The 24 Filial Exemplars is a collection of parables intended to illustrate the proper application of the Confucian moral principal of filial piety, or loyalty to one’s parents. Although in the West we tend to learn of Confucius and his teachings as a distinct system of thought, these principles were in fact widely accepted as a basic philosophy of life all across Asia and were thus followed in tandem with the teachings of other religions, hence their appearance here at a Shinto shrine. The four scenes depicted here can be found high on left wall towards the front of the main hall, above the sliding wooden windows and below the eaves. Each scene progresses from right to left in the order that they are presented below.
He Fed His Parents with Doe’s Milk Enshi’s (郯子) parents were losing their eyesight, so for their sake tried to obtain doe’s milk for medicine. He therefore donned the skin of a deer approached the herd, but a hunter mistakenly shot him. Nonetheless, Enshi obtained the milk and thus fulfilled his filial duty.
He Carried Rice for His Parents
Shiro (子路), one of Confucius’ 10 disciples, lived a life of poverty, but though he himself ate meager meals, he spent his daily earnings on rice which he delivered to his parents without begrudging the long road. Thus, he fulfilled his filial duty. Confucius greatly lamented Shiro’s passing.
He Fought a Tiger to Save His Father
Yôkô (陽香) and his father were working in the mountains when a tiger appeared before them. In an attempt to sacrifice himself for his father, Yôkô leaped out in front of the tiger though might have eaten him at any moment. Even the tiger could sense the depth of his filial devotion in risking one’s life for his parent, and so both father and son were saved.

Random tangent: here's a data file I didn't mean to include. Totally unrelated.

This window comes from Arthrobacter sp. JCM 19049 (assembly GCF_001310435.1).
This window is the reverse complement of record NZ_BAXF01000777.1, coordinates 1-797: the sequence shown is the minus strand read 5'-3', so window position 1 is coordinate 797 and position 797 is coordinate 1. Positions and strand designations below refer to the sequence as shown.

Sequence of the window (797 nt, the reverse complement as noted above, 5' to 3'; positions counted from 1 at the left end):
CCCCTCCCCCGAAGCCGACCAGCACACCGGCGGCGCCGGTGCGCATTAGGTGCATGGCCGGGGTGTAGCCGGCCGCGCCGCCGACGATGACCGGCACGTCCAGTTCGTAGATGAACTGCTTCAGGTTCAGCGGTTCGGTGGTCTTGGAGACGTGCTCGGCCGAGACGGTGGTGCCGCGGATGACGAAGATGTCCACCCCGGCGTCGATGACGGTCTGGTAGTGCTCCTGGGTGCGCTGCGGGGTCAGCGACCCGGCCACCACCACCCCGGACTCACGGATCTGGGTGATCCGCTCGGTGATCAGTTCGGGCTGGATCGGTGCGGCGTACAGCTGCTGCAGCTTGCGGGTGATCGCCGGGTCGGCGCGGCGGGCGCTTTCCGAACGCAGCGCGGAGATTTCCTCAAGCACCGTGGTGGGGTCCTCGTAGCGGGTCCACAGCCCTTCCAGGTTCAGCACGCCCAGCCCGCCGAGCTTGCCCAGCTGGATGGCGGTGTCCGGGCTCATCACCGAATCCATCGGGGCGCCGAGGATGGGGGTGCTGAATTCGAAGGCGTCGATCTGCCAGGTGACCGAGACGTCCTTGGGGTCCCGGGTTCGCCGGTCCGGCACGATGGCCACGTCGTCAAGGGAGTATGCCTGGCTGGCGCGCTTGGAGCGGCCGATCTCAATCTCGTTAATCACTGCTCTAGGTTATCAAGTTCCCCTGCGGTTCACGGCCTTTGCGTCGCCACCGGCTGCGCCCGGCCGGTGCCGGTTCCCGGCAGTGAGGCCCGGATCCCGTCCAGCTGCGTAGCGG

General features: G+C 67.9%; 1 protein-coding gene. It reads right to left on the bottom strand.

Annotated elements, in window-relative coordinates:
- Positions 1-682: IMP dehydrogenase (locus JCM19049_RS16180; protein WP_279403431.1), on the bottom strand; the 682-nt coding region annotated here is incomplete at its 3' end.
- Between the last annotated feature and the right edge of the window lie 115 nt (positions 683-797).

He Cried and Bamboo Sprouted
Môsô’s (孟宗) mother was deathly ill during a brutally cold winter, but she desired to eat bamboo shoots in spite of their being out of season. In order to grant her request, Môsô went out into the cold bamboo forest to look for shoots even though he knew he could not possibly find one. However even the heavens were moved by this display of filial devotion, and so the gods made shoots grow up through the snow.
Interestingly, the story as presented at the shrine differs from the original telling. In that story, Môsô was told by a physician that his sick mother needed a soup made of bamboo shoots to be healed, but since it was winter and they were unavailable he simply went to the forest and cried. Suddenly, he heard a loud noise and, going to the source, he found bamboo shoots growing.
The Record of the Three Kingdoms
The Record of the Three Kingdoms might be the most famous work of early Chinese scholarship and chronicles the history of the country from the end of the Han Dynasty (206 BC – 220 CE) through the Three Kingdoms Period (220–280), from whence the book derives its name. The work was so monumental that it became widely read throughout east Asia, including in Korea and Japan, hence why a depiction from the book can be found on Hôdô-san’s Main Shrine. The carving here is of General Zhao Yun (趙雲) at the Battle of Changban Dike (長坂坡の戦い) in 208 CE.